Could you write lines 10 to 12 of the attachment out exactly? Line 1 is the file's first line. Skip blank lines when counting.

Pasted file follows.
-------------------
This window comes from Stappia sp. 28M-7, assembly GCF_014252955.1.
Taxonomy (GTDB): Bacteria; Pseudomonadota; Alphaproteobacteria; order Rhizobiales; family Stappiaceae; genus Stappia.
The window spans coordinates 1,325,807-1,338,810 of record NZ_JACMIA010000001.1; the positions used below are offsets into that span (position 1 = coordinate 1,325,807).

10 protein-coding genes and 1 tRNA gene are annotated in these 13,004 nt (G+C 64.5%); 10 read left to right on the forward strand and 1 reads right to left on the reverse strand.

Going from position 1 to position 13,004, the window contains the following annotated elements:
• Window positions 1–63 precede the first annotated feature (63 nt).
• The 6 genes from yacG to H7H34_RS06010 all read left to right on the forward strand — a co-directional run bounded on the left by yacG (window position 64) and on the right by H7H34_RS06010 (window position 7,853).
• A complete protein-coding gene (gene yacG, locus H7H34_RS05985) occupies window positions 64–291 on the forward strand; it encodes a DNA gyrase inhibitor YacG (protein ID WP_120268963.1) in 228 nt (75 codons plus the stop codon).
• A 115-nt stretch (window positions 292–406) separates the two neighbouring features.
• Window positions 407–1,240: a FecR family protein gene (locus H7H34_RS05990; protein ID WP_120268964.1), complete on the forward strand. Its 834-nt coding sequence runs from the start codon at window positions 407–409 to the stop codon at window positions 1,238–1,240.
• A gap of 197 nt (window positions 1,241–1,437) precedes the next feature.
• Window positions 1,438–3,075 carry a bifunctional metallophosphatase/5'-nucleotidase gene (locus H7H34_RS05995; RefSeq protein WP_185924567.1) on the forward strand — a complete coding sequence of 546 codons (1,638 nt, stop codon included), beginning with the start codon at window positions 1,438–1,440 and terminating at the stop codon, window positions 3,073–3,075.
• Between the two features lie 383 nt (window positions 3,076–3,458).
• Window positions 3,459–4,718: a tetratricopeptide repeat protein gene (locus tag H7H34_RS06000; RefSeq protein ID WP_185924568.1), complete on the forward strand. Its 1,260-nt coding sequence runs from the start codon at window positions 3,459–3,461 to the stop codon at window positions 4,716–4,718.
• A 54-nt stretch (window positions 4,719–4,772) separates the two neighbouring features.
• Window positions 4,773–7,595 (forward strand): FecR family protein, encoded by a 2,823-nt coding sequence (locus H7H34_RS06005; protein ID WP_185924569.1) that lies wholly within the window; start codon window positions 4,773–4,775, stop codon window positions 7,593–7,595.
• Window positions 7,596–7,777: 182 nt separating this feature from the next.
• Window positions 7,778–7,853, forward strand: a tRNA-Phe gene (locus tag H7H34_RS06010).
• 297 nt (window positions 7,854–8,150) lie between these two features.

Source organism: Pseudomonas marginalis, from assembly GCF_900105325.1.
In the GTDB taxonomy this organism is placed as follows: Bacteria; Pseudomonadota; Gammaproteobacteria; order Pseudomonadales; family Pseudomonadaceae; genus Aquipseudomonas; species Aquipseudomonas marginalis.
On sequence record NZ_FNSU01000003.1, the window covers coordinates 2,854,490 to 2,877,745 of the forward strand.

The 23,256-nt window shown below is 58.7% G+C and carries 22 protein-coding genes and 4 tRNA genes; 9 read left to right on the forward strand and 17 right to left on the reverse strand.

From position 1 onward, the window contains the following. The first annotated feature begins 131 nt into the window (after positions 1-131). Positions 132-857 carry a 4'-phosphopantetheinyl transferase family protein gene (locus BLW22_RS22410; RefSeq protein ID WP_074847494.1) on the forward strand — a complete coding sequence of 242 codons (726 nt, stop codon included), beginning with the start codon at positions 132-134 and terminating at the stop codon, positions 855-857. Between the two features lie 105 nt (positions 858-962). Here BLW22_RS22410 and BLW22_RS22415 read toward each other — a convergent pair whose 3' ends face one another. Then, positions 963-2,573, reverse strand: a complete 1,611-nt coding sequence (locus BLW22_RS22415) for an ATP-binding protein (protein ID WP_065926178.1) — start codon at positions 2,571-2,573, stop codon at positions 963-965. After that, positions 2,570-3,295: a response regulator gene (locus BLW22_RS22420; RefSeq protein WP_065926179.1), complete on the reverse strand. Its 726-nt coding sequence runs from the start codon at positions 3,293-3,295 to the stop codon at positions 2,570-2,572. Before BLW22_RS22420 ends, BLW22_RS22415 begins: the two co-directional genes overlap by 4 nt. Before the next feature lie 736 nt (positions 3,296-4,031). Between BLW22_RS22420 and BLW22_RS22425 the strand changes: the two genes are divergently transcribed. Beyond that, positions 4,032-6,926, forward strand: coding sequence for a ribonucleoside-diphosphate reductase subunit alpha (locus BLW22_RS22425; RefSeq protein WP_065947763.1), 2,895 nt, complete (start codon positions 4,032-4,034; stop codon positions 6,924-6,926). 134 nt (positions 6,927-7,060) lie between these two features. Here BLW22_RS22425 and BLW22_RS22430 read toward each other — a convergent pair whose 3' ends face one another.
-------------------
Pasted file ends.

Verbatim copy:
• Window positions 407–1,240: a FecR family protein gene (locus H7H34_RS05990; protein ID WP_120268964.1), complete on the forward strand. Its 834-nt coding sequence runs from the start codon at window positions 407–409 to the stop codon at window positions 1,238–1,240.
• A gap of 197 nt (window positions 1,241–1,437) precedes the next feature.
• Window positions 1,438–3,075 carry a bifunctional metallophosphatase/5'-nucleotidase gene (locus H7H34_RS05995; RefSeq protein WP_185924567.1) on the forward strand — a complete coding sequence of 546 codons (1,638 nt, stop codon included), beginning with the start codon at window positions 1,438–1,440 and terminating at the stop codon, window positions 3,073–3,075.